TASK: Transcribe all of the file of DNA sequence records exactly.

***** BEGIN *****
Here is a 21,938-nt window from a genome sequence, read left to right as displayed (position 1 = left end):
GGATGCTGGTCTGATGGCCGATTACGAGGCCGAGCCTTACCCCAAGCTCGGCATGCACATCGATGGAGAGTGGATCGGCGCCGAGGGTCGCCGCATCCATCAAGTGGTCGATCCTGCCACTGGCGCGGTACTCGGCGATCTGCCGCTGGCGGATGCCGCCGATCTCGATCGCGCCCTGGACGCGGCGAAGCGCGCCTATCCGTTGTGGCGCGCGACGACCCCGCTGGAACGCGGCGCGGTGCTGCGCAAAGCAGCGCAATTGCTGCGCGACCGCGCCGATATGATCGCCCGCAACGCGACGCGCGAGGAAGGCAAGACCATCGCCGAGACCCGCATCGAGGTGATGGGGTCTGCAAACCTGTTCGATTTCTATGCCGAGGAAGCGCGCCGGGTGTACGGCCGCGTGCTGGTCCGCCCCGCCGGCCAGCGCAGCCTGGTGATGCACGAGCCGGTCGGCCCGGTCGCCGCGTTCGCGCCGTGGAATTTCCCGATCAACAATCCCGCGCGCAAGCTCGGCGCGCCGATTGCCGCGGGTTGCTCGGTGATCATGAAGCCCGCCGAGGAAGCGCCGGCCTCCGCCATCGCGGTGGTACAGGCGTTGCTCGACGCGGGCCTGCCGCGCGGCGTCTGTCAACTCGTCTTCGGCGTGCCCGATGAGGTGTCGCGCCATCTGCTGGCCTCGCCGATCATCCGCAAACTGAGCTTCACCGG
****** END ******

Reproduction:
Here is a 21,938-nt window from a genome sequence, read left to right as displayed (position 1 = left end):
GGATGCTGGTCTGATGGCCGATTACGAGGCCGAGCCTTACCCCAAGCTCGGCATGCACATCGATGGAGAGTGGATCGGCGCCGAGGGTCGCCGCATCCATCAAGTGGTCGATCCTGCCACTGGCGCGGTACTCGGCGATCTGCCGCTGGCGGATGCCGCCGATCTCGATCGCGCCCTGGACGCGGCGAAGCGCGCCTATCCGTTGTGGCGCGCGACGACCCCGCTGGAACGCGGCGCGGTGCTGCGCAAAGCAGCGCAATTGCTGCGCGACCGCGCCGATATGATCGCCCGCAACGCGACGCGCGAGGAAGGCAAGACCATCGCCGAGACCCGCATCGAGGTGATGGGGTCTGCAAACCTGTTCGATTTCTATGCCGAGGAAGCGCGCCGGGTGTACGGCCGCGTGCTGGTCCGCCCCGCCGGCCAGCGCAGCCTGGTGATGCACGAGCCGGTCGGCCCGGTCGCCGCGTTCGCGCCGTGGAATTTCCCGATCAACAATCCCGCGCGCAAGCTCGGCGCGCCGATTGCCGCGGGTTGCTCGGTGATCATGAAGCCCGCCGAGGAAGCGCCGGCCTCCGCCATCGCGGTGGTACAGGCGTTGCTCGACGCGGGCCTGCCGCGCGGCGTCTGTCAACTCGTCTTCGGCGTGCCCGATGAGGTGTCGCGCCATCTGCTGGCCTCGCCGATCATCCGCAAACTGAGCTTCACCGG